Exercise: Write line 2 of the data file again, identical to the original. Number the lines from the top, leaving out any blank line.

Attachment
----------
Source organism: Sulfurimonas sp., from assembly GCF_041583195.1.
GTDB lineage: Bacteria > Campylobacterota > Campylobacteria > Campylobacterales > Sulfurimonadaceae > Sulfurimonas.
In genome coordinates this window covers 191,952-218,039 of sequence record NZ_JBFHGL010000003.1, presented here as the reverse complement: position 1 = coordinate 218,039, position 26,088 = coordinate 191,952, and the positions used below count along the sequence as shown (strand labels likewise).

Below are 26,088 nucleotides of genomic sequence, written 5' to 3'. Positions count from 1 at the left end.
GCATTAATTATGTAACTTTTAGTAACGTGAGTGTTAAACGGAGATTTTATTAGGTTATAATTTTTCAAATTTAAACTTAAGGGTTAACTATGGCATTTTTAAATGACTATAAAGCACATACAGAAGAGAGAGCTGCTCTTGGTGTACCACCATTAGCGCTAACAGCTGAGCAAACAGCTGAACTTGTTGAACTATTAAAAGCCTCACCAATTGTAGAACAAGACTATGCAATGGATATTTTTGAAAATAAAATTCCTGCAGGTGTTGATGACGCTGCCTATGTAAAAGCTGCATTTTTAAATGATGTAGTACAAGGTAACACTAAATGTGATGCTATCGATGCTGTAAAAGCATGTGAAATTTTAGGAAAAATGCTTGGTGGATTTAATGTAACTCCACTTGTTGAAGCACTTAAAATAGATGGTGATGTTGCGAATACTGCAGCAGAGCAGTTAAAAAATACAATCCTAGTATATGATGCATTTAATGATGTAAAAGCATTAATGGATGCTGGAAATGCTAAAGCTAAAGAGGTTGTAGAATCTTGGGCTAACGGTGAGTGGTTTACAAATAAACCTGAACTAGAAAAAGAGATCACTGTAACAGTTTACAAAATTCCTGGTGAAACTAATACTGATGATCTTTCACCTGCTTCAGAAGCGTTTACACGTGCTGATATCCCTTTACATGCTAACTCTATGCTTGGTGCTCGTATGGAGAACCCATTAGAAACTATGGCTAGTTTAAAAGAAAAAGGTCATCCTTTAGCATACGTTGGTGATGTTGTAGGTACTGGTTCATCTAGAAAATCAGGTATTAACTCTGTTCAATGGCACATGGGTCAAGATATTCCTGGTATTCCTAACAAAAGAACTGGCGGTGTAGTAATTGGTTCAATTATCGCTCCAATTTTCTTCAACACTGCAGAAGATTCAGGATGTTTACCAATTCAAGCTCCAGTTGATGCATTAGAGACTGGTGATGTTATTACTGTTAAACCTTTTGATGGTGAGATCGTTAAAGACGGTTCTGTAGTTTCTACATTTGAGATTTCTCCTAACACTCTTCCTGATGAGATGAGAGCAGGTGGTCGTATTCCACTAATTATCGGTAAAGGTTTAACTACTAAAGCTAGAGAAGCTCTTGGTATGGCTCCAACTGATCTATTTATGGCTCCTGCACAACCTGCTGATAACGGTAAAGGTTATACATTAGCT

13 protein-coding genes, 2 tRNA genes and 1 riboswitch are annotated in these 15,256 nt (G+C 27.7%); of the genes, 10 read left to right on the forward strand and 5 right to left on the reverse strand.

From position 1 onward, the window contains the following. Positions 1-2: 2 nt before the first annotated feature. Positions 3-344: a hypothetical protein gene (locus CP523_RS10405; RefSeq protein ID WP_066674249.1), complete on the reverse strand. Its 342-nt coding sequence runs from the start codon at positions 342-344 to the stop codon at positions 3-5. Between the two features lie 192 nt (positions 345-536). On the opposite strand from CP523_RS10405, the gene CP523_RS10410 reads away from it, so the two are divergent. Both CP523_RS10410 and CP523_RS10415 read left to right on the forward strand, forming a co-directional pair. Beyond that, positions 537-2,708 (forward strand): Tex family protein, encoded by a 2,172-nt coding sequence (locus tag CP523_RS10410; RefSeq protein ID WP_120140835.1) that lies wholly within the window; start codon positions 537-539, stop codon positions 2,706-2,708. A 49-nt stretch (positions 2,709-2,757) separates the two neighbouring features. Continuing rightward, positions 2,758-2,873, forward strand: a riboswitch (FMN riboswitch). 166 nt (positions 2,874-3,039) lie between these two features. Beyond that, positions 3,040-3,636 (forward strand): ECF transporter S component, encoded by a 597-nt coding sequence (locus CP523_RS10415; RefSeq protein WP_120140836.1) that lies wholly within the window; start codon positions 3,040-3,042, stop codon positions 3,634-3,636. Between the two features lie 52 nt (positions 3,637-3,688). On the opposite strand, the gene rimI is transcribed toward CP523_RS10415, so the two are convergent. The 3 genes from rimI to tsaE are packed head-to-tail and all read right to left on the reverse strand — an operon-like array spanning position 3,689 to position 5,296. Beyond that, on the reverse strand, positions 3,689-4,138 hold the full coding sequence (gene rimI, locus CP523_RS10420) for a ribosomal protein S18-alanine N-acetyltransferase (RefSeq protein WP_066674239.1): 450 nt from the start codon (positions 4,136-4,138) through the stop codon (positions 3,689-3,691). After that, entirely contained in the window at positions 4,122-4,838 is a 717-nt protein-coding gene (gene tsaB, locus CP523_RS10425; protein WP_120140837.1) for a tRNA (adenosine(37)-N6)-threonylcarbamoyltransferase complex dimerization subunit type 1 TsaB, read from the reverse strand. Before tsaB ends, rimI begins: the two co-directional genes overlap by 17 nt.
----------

GTDB lineage: Bacteria > Campylobacterota > Campylobacteria > Campylobacterales > Sulfurimonadaceae > Sulfurimonas.